Indeed, the attempt to expand NATO into Ukraine has now culminated in the largest war in Europe since 1945 with economic consequences, in heightened inflation and other effects, that have severely negatively affected the entire world.

It is widely reported that the most important NATO states, the U.S. and Germany, are opposing the provocative path proposed by Poland and some other East European states of attempting to rapidly bring Ukraine into NATO. The Financial Times concluded: “Washington and Berlin have backed a form of words for the [NATO] summit’s concluding statement that does not fully endorse a ‘pathway’ to NATO membership, let alone invite Kyiv to join once the war is over — as demanded by Ukraine’s staunchest supporters in eastern Europe. Other members of the alliance were caught off-guard by the ‘conservative’ US and German stance… On Sunday US president Joe Biden doused Kyiv’s hopes of a breakthrough on membership, saying he did not think Ukraine was ready.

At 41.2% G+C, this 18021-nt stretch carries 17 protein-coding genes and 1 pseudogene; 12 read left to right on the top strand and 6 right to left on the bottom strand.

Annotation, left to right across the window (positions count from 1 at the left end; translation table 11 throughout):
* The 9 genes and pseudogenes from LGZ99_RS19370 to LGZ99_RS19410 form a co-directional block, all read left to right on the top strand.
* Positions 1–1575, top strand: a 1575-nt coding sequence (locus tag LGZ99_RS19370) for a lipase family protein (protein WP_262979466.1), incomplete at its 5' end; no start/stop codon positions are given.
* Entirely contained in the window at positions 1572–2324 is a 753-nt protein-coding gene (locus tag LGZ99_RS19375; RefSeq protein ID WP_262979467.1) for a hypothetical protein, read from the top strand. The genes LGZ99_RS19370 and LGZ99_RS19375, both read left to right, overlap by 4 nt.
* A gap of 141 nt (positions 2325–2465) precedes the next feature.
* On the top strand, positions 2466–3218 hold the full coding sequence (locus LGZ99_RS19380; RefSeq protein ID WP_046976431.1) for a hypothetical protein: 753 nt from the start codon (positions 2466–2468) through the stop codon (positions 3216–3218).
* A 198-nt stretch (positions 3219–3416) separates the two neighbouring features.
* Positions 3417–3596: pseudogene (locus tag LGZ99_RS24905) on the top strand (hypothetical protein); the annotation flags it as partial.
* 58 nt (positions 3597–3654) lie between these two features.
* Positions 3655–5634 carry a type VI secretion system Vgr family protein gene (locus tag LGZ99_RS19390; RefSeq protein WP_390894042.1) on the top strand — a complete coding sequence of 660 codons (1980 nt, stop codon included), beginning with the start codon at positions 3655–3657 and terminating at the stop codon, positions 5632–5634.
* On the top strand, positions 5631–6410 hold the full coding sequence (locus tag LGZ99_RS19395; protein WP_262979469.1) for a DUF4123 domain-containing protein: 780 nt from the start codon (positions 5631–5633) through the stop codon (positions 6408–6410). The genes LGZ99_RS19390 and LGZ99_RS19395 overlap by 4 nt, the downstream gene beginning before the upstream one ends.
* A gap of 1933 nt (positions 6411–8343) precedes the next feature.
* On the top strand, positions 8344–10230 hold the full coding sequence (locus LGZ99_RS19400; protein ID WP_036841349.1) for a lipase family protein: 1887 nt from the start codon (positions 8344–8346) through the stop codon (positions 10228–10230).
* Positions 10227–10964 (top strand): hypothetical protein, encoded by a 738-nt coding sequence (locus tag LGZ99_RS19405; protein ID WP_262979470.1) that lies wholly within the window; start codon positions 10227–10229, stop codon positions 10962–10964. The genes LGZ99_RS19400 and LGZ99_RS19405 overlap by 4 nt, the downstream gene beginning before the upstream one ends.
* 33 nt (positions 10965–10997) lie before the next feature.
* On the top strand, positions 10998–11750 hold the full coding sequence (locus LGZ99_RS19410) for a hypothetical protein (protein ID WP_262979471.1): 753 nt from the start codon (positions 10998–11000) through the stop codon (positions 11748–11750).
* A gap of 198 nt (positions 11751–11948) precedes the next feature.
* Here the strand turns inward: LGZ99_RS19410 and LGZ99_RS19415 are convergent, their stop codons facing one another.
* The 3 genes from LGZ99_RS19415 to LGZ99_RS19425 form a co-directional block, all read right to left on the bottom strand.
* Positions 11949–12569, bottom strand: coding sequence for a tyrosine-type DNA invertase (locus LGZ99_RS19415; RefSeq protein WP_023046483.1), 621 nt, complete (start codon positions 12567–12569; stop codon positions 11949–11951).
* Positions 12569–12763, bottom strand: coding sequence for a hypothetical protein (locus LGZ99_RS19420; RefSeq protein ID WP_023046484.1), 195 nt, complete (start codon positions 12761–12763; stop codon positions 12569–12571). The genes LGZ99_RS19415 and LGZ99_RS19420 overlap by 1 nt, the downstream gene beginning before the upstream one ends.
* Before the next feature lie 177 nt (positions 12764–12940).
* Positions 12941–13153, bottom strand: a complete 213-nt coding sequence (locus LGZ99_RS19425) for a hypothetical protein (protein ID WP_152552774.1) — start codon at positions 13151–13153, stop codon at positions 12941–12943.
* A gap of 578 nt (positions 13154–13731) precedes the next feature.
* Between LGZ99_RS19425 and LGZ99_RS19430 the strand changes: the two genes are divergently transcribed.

“’I think we have to lay out a rational path for Ukraine to be able to qualify to get into Nato,’ Biden told CNN. It was ‘premature’ to ‘call for a vote . . . now’, he added ‘because there’s other qualifications that need to be met, including democratisation.’”